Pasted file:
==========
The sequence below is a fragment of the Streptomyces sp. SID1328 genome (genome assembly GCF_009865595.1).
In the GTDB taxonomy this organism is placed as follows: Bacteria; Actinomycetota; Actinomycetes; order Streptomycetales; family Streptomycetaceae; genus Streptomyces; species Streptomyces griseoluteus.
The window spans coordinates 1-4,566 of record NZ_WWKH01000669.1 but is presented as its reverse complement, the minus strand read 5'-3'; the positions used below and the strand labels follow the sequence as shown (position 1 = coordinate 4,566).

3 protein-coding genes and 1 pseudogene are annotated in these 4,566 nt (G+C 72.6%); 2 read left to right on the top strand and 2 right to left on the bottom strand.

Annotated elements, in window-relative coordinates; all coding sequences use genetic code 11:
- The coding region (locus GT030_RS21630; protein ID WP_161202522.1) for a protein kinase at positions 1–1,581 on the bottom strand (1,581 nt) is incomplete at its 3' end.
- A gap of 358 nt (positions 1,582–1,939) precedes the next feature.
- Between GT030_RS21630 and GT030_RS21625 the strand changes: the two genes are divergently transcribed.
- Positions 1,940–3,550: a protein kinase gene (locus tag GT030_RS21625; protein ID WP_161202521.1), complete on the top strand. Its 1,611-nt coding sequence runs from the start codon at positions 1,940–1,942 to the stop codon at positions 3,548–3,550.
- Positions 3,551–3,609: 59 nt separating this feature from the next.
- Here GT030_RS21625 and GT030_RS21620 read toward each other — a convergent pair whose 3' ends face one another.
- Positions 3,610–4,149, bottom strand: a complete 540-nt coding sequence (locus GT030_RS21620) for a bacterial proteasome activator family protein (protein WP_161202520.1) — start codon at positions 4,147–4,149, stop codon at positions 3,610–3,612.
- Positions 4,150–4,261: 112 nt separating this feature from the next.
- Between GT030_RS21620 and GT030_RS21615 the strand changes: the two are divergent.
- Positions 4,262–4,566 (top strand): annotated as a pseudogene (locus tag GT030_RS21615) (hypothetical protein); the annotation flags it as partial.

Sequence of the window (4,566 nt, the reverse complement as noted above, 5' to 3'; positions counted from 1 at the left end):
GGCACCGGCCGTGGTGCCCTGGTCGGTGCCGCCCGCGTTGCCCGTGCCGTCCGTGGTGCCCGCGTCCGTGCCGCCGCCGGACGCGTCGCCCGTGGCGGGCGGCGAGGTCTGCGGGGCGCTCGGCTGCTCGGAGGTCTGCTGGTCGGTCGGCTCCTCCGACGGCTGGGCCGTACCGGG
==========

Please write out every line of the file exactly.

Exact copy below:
The sequence below is a fragment of the Streptomyces sp. SID1328 genome (genome assembly GCF_009865595.1).
In the GTDB taxonomy this organism is placed as follows: Bacteria; Actinomycetota; Actinomycetes; order Streptomycetales; family Streptomycetaceae; genus Streptomyces; species Streptomyces griseoluteus.
The window spans coordinates 1-4,566 of record NZ_WWKH01000669.1 but is presented as its reverse complement, the minus strand read 5'-3'; the positions used below and the strand labels follow the sequence as shown (position 1 = coordinate 4,566).

3 protein-coding genes and 1 pseudogene are annotated in these 4,566 nt (G+C 72.6%); 2 read left to right on the top strand and 2 right to left on the bottom strand.

Annotated elements, in window-relative coordinates; all coding sequences use genetic code 11:
- The coding region (locus GT030_RS21630; protein ID WP_161202522.1) for a protein kinase at positions 1–1,581 on the bottom strand (1,581 nt) is incomplete at its 3' end.
- A gap of 358 nt (positions 1,582–1,939) precedes the next feature.
- Between GT030_RS21630 and GT030_RS21625 the strand changes: the two genes are divergently transcribed.
- Positions 1,940–3,550: a protein kinase gene (locus tag GT030_RS21625; protein ID WP_161202521.1), complete on the top strand. Its 1,611-nt coding sequence runs from the start codon at positions 1,940–1,942 to the stop codon at positions 3,548–3,550.
- Positions 3,551–3,609: 59 nt separating this feature from the next.
- Here GT030_RS21625 and GT030_RS21620 read toward each other — a convergent pair whose 3' ends face one another.
- Positions 3,610–4,149, bottom strand: a complete 540-nt coding sequence (locus GT030_RS21620) for a bacterial proteasome activator family protein (protein WP_161202520.1) — start codon at positions 4,147–4,149, stop codon at positions 3,610–3,612.
- Positions 4,150–4,261: 112 nt separating this feature from the next.
- Between GT030_RS21620 and GT030_RS21615 the strand changes: the two are divergent.
- Positions 4,262–4,566 (top strand): annotated as a pseudogene (locus tag GT030_RS21615) (hypothetical protein); the annotation flags it as partial.

Sequence of the window (4,566 nt, the reverse complement as noted above, 5' to 3'; positions counted from 1 at the left end):
GGCACCGGCCGTGGTGCCCTGGTCGGTGCCGCCCGCGTTGCCCGTGCCGTCCGTGGTGCCCGCGTCCGTGCCGCCGCCGGACGCGTCGCCCGTGGCGGGCGGCGAGGTCTGCGGGGCGCTCGGCTGCTCGGAGGTCTGCTGGTCGGTCGGCTCCTCCGACGGCTGGGCCGTACCGGG